Guide To Preventing Winter Home Hazards

With winter in full-swing here in New England, a snowstorm could be right around the corner – bringing with it a heightened risk of accidents in and around your home. Hopefully, you took a few steps to prepare your home in the fall, but if not, rest assured because you can still do a few things to minimize any risk to your home and your loved ones. Being prepared for the unexpected will not only keep your mind at ease as a storm approaches, but it will also ensure you have all the tools you’ll need in the event of damage to your home. 

Here are six common home hazards and how to minimize their risk:

Icy walkways and steps

Even a small amount of ice and snow buildup can lead to treacherous conditions — and, if someone falls on your property no matter the circumstances, the homeowner is liable. Keep salt and sand on hand to spread on any slippery walkways and shovel when conditions are safe to do so. Also, if you have pets, be sure to check the labels as many de-icing products can be toxic to animals.

Ice dams

An ice dam is when a ridge of ice forms at the edge of a roof, preventing melted snow from draining into the gutters and leading to a buildup of heavy snow and ice. In addition to the risk of a roof collapse, water may seep under the shingles and cause leaking into the attic and walls of your home. A quick fix to reduce your risk of ice dams is to invest in a roof rake and clear off snow as it accumulates. For homes two stories or higher, you may need to consult a professional who can safely remove the snow from your roof. 

Frozen pipes

Frozen pipes are one of the most common types of property damage throughout the winter months – and, can also be the most costly. To help save your home from the flooding that comes with a burst pipe, take these steps to minimize your risk.

  1. Never turn your thermostat below 55 degrees Fahrenheit.
  2. Insulate any exposed pipes that are at risk for freezing.
  3. If you leave your home for an extended period of time, have a trusted friend or family check-in on your home.
  4. Keep your faucet turned on just slightly so that in the event of a burst pipe, the water has somewhere else to go. 

Fires

In the long winter months, it’s common to light candles or start a fire in the fireplace to make your home feel a little more cozy and warm. However, it is important to note that doing so will increase your risk of a house fire tremendously. If you do choose to light a flame, never leave it unattended and ensure candles and fires are properly put out before going to bed or leaving your home. Also, you should have your chimney inspected by a professional prior to use.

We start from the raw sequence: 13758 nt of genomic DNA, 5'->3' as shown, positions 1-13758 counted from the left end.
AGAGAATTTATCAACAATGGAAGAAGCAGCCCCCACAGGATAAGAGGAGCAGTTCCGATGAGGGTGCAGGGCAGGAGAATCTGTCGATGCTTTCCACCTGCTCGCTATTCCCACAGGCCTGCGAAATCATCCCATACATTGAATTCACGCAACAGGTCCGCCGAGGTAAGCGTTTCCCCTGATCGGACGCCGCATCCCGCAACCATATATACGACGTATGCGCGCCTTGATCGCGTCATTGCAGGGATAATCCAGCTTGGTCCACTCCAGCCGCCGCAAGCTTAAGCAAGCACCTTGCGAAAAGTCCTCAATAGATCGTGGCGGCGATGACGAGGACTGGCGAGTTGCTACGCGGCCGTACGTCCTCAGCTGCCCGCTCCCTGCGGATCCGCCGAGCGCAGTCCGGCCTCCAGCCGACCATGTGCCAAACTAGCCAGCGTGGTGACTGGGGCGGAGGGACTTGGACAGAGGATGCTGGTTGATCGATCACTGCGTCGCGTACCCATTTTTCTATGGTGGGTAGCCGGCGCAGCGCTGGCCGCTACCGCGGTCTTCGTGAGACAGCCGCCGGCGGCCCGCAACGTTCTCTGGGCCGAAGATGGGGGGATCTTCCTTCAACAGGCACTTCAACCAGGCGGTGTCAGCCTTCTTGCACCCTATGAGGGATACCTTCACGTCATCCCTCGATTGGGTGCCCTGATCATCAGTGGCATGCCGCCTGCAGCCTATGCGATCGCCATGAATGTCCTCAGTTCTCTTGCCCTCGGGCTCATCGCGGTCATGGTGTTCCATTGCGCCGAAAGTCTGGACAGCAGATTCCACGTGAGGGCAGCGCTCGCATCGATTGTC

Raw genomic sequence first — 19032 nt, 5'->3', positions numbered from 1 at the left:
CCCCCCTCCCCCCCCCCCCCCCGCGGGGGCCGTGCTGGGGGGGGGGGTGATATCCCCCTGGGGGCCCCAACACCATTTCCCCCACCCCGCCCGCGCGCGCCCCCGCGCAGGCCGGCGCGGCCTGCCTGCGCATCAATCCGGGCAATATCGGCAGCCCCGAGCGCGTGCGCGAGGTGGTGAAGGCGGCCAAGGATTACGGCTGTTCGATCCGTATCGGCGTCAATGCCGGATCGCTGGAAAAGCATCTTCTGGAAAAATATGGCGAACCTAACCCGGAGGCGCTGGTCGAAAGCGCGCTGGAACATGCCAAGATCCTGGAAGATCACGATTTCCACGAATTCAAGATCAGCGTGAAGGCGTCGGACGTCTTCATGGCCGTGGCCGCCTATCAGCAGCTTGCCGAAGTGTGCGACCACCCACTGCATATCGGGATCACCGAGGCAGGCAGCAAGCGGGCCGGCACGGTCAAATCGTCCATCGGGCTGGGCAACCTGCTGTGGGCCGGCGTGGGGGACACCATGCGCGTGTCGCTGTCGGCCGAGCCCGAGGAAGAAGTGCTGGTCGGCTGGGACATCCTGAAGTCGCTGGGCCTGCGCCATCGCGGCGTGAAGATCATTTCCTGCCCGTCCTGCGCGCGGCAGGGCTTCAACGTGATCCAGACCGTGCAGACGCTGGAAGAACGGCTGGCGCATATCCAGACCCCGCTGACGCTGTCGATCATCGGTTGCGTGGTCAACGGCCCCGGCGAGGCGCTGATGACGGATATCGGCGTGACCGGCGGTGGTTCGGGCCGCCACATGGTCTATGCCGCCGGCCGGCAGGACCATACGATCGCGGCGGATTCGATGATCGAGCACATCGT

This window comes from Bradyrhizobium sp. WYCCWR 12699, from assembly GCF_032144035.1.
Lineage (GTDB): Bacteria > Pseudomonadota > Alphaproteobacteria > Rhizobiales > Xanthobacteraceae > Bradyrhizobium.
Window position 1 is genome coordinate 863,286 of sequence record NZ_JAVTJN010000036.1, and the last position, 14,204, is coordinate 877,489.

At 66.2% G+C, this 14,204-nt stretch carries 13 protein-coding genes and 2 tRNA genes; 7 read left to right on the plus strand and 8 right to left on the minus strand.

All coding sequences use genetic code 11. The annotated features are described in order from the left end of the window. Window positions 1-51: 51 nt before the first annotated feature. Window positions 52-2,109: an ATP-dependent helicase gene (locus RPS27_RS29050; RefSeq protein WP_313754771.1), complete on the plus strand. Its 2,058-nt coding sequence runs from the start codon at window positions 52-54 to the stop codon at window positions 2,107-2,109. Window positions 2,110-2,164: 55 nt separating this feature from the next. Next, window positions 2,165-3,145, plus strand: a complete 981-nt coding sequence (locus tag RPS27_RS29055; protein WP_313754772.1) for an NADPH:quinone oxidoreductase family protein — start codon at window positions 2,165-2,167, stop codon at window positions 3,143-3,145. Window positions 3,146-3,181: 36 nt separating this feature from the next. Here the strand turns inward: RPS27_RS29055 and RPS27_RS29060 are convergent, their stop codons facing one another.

Carbon monoxide build-up

Increased use of heating systems and elements can lead to a toxic level of carbon monoxide in your home if you have a leak. According to the National Safety Council, 400 people die annually as a result of carbon monoxide poisoning. This silent but deadly risk can present some warning symptoms such as headaches and nausea, but oftentimes there will be no symptoms at all. To reduce your chance of experiencing carbon monoxide poisoning, ensure all your vents are properly inspected and up-to-date, and be sure to install a carbon monoxide detector.

Space heater damage

While space heaters can help keep your temperatures high and your heating bill low, they can also be very dangerous when not properly used. If left unattended, they can blow a fuse, burn through your belongings, and cause a fire. Before using a space heater, make sure you purchase one that is an appropriate size for your space and that you keep it away from any flammable objects. We also suggest keeping it on a level surface away from foot traffic, pets, and children. If you leave the room, be sure to turn off your space heater and consider unplugging it as well.

We hope these tips help keep you, your home, and your loved ones safe throughout the winter season.

If you have more questions, however, we work with over 500 independent agents who are ready to help. Visit our website to find a local agent near you: http://bit.ly/QMFindAnAgent   

 

 

 

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